Having made use of linked servers in a few previous posts, let us take a closer look at a common problem with them: double-hop authentication failure when using Windows Authentication. This issue presents itself most commonly when a user connects to a SQL server, but then is unable to use a linked server connection to connect to a second SQL server, even though the user has the necessary permissions to make the connection. This applies even when the linked server is configured to pass the login’s current security context to the target server.
If, rather than passing through Windows Authentication, remote login credentials are specifically defined in the linked server, then the connection should succeed, but… you also have a potentially large security hole! It could be as bad as an entirely un-secured username and password if the credentials were specified in a provider string; to investigate:
-- Select information about linked servers
SELECT name, data_source, provider_string
WHERE server_id <> 0
Or it could be something potentially even more difficult to manage, as might be the case if you have many logins that need to be controlled so as NOT to have access to the linked server. Very quickly it could get messy indeed.
But, back to using Windows Authentication with pass-through login context….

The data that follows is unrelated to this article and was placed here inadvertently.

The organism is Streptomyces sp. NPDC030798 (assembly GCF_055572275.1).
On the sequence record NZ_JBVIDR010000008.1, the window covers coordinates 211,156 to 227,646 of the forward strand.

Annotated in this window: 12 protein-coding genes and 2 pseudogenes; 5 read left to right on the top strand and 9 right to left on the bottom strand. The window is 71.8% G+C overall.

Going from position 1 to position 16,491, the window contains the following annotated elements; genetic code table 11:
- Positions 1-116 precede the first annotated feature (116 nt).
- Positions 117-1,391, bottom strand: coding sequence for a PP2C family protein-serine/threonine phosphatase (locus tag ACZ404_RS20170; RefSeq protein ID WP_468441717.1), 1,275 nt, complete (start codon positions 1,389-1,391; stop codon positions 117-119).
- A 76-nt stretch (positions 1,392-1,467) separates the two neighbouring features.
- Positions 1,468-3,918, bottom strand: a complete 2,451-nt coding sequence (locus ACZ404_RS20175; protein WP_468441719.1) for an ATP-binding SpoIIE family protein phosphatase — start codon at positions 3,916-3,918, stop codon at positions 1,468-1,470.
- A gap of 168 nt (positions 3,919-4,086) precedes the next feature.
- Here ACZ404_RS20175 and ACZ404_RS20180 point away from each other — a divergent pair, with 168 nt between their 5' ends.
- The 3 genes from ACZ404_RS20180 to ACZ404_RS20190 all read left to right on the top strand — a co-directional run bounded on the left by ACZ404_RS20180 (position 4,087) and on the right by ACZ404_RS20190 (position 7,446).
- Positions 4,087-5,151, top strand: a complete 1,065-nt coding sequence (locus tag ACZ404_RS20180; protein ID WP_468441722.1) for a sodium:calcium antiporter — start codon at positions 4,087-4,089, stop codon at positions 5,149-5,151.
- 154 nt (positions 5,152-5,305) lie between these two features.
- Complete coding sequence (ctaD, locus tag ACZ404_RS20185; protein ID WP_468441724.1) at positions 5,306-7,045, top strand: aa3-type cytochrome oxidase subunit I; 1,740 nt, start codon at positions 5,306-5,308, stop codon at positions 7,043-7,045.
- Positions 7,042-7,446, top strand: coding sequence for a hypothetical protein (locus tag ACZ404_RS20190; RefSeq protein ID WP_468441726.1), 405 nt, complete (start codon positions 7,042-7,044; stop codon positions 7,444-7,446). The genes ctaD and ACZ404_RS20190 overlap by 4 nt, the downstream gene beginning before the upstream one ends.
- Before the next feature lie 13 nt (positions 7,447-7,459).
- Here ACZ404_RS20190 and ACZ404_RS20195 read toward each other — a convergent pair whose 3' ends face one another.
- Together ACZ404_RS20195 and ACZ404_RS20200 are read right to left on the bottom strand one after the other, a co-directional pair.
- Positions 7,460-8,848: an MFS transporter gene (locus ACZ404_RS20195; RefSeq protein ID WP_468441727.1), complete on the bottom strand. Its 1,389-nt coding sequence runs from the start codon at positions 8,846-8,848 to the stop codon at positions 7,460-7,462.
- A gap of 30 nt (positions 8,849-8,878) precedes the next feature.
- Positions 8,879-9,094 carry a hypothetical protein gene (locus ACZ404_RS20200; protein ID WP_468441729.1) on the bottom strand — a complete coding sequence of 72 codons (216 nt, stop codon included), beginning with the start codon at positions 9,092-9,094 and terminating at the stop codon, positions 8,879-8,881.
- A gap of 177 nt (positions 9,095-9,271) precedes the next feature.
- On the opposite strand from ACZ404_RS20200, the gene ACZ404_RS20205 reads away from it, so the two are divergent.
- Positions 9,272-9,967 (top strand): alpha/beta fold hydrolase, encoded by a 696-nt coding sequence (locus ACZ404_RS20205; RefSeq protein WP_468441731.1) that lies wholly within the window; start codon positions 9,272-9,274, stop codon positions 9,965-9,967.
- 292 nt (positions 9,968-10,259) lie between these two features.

Consider the scenarios shown in the graphic below to better understand the problem.
The first row shows an end user can connect to a SQL Server (SQL A) using SQL Server Management Studio (SSMS) running on their local machine.
On the second row we see that the same user can also connect in the same way to a second SQL Server (SQL B).
Furthermore, on row three we see that the user can connect to SQL A via a terminal and use a linked server connection that is defined on SQL A to connect to SQL B. So far so good.
However, when the user tries a “double-hop” by connecting from a local machine to SQL A and then from SQL A to SQL B through the linked server… then the connection fails. Generally the user will receive error 18456: “login failed for anonymous logon”.
The problem, in this case, is actually rather easy to understand and resolve. What happens in our final example is that SQL A does not pass credentials on to SQL B, and hence SQL B rejects the connection of what it sees as an anonymous user.
Why doesn’t SQL A pass through the credentials? Because the service account underwhich SQL A is running was not configured to do so!
There is a “Delegation” tab on the active directory (AD) user account properties whereby this behavior can be specified. The default is “Do not trust this user for delegation”, which means do not pass credentials through. But there is also a setting to “Trust this user for delegation to any service (Kerberos only)” which will allow credentials to be forwarded. You could also get more granular and specify individual services to be trusted.
I’ve too often heard “you can’t use Windows Authentication with linked servers” as an excuse for SQL login proliferation. Let’s put a stop to that, if we can. SQL logins are necessary in certain cases, but in general we’d like as few as possible for both ease of management across the enterprise as well as enhanced security management.